“The question is to the community, what will your service be?” Brown asked. “Police officers have nothing else to give in their service but their lives. … It’s why we call it the ultimate sacrifice. It is the highest example of our love for this country, for our cities, for our neighborhoods.”

“Patricio,” Brown said, “has made that clear, crystal clear.”

He ended by saying, “This family is hurting. They are grieving.

“This family needs to know that you support us and we support them,” Brown said. “God bless Patricio, Godspeed, and we’ll see you again.”

Brown received a standing ovation for his comments.

‘This one hits hard’

After the funeral, a miles-long procession along Interstate 20 took Zamarripa to Dallas-Fort Worth National Cemetery, where he will be buried as a hero, a peacekeeper — as a police officer and Petty Officer 1st Class in the Navy, after receiving a posthumous promotion during Friday night’s rosary.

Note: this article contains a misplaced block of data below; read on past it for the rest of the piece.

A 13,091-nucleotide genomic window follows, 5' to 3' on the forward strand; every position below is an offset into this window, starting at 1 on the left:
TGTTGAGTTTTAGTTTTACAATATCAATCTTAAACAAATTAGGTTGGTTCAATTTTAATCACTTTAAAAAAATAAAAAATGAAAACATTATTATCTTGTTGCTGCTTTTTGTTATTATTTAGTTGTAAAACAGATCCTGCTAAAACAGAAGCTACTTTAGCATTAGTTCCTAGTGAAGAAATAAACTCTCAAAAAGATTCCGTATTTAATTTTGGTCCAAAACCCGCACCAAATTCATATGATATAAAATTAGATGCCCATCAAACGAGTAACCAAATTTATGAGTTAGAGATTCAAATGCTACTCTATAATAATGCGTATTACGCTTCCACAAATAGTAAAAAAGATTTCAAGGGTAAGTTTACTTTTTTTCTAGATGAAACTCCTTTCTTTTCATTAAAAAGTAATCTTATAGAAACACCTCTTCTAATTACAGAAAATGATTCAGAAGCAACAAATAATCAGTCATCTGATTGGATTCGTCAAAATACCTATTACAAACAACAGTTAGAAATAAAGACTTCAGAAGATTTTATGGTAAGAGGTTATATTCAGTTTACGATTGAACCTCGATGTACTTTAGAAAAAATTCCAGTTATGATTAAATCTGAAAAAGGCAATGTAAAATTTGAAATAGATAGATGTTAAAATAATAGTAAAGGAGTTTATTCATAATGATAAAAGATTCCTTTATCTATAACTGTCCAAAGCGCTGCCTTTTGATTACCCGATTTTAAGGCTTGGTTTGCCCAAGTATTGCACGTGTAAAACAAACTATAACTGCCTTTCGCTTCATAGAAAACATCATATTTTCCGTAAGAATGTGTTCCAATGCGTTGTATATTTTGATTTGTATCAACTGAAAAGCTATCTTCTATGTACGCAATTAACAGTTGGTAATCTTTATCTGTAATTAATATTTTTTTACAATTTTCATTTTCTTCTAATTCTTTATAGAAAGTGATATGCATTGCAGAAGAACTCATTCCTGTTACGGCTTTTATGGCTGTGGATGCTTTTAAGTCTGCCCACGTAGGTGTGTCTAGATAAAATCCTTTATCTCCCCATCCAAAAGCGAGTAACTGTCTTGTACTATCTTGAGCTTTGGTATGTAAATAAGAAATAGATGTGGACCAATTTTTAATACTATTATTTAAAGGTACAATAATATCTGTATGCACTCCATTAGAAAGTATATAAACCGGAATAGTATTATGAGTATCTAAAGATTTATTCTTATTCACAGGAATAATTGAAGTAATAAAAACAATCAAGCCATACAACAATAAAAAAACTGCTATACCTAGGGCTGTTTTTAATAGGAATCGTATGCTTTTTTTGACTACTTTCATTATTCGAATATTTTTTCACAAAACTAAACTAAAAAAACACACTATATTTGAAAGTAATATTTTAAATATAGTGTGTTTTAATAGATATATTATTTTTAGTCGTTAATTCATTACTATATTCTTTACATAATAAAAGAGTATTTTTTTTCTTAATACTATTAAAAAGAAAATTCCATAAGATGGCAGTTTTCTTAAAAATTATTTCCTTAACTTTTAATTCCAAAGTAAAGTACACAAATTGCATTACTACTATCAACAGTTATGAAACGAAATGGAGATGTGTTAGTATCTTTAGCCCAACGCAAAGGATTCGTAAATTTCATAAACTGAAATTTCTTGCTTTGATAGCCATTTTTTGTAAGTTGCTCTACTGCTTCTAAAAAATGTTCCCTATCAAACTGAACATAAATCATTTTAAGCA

Christina Liles of Arlington was cleaning the house and watching the funeral on her cellphone when her husband told her that a lot of people were gathering on a bridge above I-20 near their home. She came as soon as she could with her daughter and was in awe of the line of police cars in the procession.

“My heart feels for these officers; they are our front line,” Liles said. “I wanted to come pay my respects.”

Traci Prendergast of Arlington choked up as she talked about what brought her to watch the procession.

“I just wanted to show them how many people are here to support them,” Prendergast said. “It tore me apart, what happened.”

Thousands of law enforcement officers converged in Dallas and Fort Worth this week to honor their fallen brothers. The Fort Worth Police Department served as lead hosting agency for the New York and Chicago police departments, the Utah state police and others, said officer Jimmy Pollozani, Fort Worth police spokesman.

“You hear about these types of situations all the time on the news media, but once the nerve strikes in your back yard, it’s really hard,” Pollozini said. “Then you realize the dangers the police officers face on day-to-day operations when they put their uniforms on.”

Many of the officers from other states attended the funerals for all five of the fallen officers.